National Forest Foundation

Envisioning a Future for Iconic “High Five” Pines

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Category: Trees
by Julee Shamhart, Whitebark Pine Ecosystem Foundation

Many a high-mountain wanderer has taken in a magnificent view while resting in the shade of a high five pine tree. The gnarled limbs of these ancient trees are often the final vestiges of shade at the gateway to the alpine zone. Mounting threats, however, are confronting this iconic group across their habitat range in the western U.S. and Canada.

Sarah Flanary

A hiker traverses a ridgeline beneath a large Whitebark Pine tree.

What are the High Five Pines?

The high-elevation, five-needle white pines, commonly referred to as the ‘high five pines,’ can be identified by their tendency to grow at high elevations and their needles in fascicles, or bunches, of five. The six species commonly included in the group of high five pines are:

  • whitebark pine (Pinus albicaulis)
  • limber pine (Pinus flexilis)
  • southwestern white pine (Pinus strobiformis)
  • foxtail pine (Pinus balfouriana)
  • Rocky Mountain bristlecone pine (Pinus aristata)
  • Great Basin bristlecone pine (Pinus longaeva)

These species typically tolerate cold, dry sites with poor soils and are often somewhat shade intolerant. Though they also grow in mixed forest types, they are most often thought of as the stereotypical wind-blown ridgeline sentinels. Depending on species and location, they can also live to be 1000 to more than 5000 years old, making them some of the oldest species on earth. The high five pines aren’t valued for their timber, but for their remarkable lifespan and iconic growth forms, which, for many, has given them great symbolic value.

The value of high five pines is not purely symbolic though; these species have vital ecological roles as well. The high five pines affect the functioning of ecosystems by providing both shade for snowpack retention and as an important food source for wildlife. Shading snowpack can reduce the melt rate, affecting erosion and downstream processes like stream flows. So, recreationists from skiers to fishermen should be thankful to high five pines for providing a stable and long-lasting snowpack. A wide range of wildlife species from birds to grizzly bears also value the energy-rich seeds and shelter provided by many of these high five pines. This food source may, in fact, be crucial to the population stability of some species like grizzly bears.

Diana Tomback

Great Basin bristlecone pine trees inhabit a rocky slope in California

What are the threats to the High Five Pines?

The high five pines face common threats and could benefit from shared research and management practices. Major threats to these species include the exotic white pine blister rust, the native mountain pine beetle, fire suppression, and climate change. The combined effects of mountain pine beetle outbreaks and white pine blister rust infections have resulted in a steep decline in several of the high five species over much of their range. Encouragingly, individuals from several species have shown genetic traits that resist the attacks of the beetle or the blister rust. Lessons learned in the harder hit areas could inform proactive management efforts in other areas that have, so far, only seen minor effects from these threats.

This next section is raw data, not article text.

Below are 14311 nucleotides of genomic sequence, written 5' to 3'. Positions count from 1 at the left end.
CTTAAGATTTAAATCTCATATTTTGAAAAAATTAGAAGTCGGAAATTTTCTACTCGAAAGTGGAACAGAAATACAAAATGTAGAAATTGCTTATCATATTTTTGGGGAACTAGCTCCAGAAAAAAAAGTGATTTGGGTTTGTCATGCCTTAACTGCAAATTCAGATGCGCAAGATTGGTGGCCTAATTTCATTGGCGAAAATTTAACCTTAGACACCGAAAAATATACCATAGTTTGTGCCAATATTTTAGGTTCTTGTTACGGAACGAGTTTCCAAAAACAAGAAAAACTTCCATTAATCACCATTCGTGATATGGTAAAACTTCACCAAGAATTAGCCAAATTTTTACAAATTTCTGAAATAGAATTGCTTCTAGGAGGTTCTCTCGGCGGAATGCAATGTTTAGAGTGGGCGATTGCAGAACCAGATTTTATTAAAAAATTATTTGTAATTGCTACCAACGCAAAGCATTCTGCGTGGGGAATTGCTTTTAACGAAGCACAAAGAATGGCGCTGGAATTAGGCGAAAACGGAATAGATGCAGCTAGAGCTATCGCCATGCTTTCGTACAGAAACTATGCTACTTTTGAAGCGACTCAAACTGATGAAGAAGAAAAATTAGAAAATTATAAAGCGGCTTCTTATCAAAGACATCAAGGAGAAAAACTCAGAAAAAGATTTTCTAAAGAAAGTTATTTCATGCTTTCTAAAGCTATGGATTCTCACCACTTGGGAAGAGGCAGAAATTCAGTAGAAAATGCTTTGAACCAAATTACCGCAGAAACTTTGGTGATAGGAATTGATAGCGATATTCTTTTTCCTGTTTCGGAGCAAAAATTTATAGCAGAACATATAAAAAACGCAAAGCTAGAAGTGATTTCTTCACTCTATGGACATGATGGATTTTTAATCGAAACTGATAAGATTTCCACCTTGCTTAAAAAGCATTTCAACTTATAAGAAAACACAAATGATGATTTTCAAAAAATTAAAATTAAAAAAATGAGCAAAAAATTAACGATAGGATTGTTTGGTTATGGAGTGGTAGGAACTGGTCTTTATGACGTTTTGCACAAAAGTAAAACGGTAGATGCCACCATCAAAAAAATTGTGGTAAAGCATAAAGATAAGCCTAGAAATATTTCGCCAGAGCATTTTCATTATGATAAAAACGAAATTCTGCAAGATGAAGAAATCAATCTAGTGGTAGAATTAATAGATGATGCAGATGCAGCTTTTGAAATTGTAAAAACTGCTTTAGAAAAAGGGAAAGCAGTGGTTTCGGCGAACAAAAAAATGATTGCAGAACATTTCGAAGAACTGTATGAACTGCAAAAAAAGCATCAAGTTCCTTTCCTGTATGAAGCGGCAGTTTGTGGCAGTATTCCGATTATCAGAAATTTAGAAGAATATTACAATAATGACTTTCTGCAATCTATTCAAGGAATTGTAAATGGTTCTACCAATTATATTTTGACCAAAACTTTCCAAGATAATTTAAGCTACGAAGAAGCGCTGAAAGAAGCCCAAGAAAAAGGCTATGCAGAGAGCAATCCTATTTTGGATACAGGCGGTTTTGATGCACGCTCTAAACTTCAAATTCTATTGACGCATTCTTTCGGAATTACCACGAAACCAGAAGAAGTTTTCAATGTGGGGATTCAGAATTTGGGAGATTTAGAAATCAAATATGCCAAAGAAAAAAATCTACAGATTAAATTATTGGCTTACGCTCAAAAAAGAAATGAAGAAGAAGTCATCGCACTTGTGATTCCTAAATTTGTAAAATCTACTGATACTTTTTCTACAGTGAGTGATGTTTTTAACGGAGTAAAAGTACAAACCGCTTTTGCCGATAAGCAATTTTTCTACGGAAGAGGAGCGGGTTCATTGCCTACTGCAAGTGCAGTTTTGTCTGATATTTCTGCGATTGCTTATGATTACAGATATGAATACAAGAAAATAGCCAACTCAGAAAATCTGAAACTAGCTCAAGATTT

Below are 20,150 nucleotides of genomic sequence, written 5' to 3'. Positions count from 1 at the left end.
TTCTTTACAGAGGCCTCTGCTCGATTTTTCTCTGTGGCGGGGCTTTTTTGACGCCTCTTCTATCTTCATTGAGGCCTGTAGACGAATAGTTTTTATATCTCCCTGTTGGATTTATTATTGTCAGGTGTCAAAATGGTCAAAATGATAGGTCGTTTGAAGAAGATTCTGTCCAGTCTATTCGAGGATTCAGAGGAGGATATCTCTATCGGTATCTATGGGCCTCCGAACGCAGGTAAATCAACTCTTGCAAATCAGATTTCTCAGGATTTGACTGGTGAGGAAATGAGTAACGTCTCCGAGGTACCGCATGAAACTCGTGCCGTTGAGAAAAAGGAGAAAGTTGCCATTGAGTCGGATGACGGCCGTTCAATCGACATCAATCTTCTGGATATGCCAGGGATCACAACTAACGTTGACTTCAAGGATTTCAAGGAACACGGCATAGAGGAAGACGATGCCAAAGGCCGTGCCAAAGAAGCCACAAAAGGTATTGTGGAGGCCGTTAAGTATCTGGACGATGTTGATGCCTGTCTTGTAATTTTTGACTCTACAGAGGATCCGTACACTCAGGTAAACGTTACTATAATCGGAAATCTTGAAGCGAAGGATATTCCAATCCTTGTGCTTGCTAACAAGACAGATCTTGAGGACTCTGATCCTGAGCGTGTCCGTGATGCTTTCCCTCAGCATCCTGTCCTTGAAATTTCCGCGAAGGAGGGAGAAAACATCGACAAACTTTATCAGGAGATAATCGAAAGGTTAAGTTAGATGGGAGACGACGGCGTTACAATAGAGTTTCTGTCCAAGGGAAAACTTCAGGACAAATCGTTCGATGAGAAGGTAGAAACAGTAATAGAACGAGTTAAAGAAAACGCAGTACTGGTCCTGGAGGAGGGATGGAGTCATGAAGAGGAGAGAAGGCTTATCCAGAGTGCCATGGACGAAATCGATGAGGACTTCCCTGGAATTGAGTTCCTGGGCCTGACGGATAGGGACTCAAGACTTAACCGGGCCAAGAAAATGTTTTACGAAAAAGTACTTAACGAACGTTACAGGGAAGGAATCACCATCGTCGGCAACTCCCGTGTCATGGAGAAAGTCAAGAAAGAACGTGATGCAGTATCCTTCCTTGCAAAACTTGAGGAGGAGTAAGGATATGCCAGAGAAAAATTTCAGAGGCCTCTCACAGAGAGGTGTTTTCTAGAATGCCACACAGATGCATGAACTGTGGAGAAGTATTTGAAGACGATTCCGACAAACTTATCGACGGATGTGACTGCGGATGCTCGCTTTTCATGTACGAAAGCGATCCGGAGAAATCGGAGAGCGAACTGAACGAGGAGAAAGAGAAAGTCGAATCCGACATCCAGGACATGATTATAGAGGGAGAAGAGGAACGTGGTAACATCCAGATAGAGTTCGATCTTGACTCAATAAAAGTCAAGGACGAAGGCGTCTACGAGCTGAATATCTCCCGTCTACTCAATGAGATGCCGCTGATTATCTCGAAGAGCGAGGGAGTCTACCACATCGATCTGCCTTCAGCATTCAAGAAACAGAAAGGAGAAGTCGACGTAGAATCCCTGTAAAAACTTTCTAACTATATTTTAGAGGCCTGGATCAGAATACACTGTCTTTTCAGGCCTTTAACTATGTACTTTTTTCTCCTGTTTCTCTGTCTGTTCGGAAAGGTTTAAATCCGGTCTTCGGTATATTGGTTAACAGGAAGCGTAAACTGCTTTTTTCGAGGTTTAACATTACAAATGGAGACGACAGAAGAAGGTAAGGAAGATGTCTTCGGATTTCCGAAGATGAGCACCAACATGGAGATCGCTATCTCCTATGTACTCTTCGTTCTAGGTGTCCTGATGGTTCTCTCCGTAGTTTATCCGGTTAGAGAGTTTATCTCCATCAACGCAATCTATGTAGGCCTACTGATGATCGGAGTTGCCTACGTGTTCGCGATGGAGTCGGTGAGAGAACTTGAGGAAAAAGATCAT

Fire suppression and climate change have also affected the habitat and potential for future geographic establishment of these species. Though it is impossible to determine the exact effects of climate change on high five pines, models of whitebark pine have shown, with active restoration treatments, they could maintain or create resilient high-mountain forests.

Cyndi Smith

Whitepine blister rust spores on the limb of a five-needle pine tree.

The future of high five pines

Many researchers who study these high-elevation, five-needle white pine species are optimistic that, with conservation and restoration efforts, they can endure the onslaught of threats they are facing. The Whitebark Pine Ecosystem Foundation [link] will host a conference in September of 2020 to bring together researchers, managers, and concerned citizens to share research results and effective management practices that can help conserve these species. A positive long-term outlook for high five pines is not guaranteed, but, with commitment, we can allow these amazing species to thrive into the future.

Cyndi Smith

A limber pine tree overlooks a mountainous landscape in Southern Canada

The Whitebark Pine Ecosystem Foundation promotes the conservation of whitebark pine ecosystems by supporting restoration, education, management, and research projects that enhance knowledge and stewardship of these valuable ecosystems. Through the cooperative organization of the foundation, and networking with other organizations, government agencies, and individuals, we are able to do together what we cannot do alone.


You can learn more about the Whitebark Pine Ecosystem Foundation or the 2020 conference, “H5II: The Second Conference on the Research and Management of High Elevation Five Needle Pines,” at highfivepines.org or whitebarkfound.org

The NFF has planted more than 100,000 seedlings of whitebark pine and limber pine across nearly 1,000 acres of National Forests throughout the Western U.S. These projects support the restoration of these important species and help to establish blister rust resistance in their native range. Our campaign to plant 50 million trees will continue to support reforestation of high five pines, improving watershed health and providing food and habitat for wildlife.

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